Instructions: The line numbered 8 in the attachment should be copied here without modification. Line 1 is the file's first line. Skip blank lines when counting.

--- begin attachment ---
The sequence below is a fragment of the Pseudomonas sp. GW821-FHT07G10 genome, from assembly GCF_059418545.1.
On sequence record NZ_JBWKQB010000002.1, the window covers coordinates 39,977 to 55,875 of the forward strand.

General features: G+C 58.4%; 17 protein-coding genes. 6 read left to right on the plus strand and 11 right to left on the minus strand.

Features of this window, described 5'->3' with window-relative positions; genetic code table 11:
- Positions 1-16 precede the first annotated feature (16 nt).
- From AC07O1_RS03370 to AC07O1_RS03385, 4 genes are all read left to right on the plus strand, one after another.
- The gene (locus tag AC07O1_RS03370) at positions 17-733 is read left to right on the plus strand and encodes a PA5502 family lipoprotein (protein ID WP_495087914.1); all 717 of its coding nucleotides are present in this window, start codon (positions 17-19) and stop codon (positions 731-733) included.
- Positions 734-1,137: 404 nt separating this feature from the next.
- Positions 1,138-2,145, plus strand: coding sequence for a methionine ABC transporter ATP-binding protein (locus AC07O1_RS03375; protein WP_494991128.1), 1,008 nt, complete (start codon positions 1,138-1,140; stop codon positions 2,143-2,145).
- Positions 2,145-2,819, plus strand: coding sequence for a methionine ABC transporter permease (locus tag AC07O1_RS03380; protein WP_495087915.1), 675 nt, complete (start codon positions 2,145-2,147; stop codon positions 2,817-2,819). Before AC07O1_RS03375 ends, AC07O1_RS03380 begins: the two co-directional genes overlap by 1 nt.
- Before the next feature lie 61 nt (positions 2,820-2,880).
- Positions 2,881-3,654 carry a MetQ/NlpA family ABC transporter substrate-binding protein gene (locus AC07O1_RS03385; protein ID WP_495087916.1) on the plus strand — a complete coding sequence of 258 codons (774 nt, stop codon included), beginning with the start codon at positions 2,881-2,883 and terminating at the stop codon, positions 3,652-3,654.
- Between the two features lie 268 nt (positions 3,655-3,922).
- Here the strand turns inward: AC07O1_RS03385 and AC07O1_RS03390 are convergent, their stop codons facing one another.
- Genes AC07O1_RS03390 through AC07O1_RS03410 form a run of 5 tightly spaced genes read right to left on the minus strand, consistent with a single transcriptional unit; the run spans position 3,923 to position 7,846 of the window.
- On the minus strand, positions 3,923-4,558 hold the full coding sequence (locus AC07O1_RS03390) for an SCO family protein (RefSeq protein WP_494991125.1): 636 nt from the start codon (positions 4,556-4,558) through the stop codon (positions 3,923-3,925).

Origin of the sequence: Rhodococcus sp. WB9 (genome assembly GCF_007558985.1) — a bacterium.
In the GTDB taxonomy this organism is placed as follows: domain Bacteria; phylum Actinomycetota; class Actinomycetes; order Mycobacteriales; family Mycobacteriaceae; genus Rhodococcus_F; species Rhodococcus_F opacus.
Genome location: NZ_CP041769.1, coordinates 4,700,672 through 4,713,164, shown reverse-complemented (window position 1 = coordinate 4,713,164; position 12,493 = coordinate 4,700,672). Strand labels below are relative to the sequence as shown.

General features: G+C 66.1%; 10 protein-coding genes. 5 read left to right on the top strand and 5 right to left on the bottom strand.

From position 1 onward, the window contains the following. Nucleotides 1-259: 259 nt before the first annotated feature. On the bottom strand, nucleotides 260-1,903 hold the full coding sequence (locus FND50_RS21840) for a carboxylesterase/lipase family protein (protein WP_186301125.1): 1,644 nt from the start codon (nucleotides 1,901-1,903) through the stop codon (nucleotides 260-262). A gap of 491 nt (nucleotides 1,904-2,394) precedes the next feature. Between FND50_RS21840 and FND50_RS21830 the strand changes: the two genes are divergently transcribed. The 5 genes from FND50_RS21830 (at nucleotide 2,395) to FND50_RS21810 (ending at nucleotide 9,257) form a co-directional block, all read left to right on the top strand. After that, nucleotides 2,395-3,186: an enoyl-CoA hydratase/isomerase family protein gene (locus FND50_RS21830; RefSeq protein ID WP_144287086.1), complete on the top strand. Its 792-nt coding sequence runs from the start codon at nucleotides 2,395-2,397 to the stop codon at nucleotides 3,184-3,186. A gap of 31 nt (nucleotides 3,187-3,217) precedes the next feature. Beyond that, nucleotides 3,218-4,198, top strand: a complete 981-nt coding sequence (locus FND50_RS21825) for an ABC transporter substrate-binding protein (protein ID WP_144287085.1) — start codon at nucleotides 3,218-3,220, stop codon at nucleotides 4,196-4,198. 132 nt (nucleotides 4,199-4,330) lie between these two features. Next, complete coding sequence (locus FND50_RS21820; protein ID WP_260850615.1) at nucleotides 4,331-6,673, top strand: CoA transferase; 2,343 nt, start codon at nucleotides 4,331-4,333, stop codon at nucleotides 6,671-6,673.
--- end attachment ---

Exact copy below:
- Positions 734-1,137: 404 nt separating this feature from the next.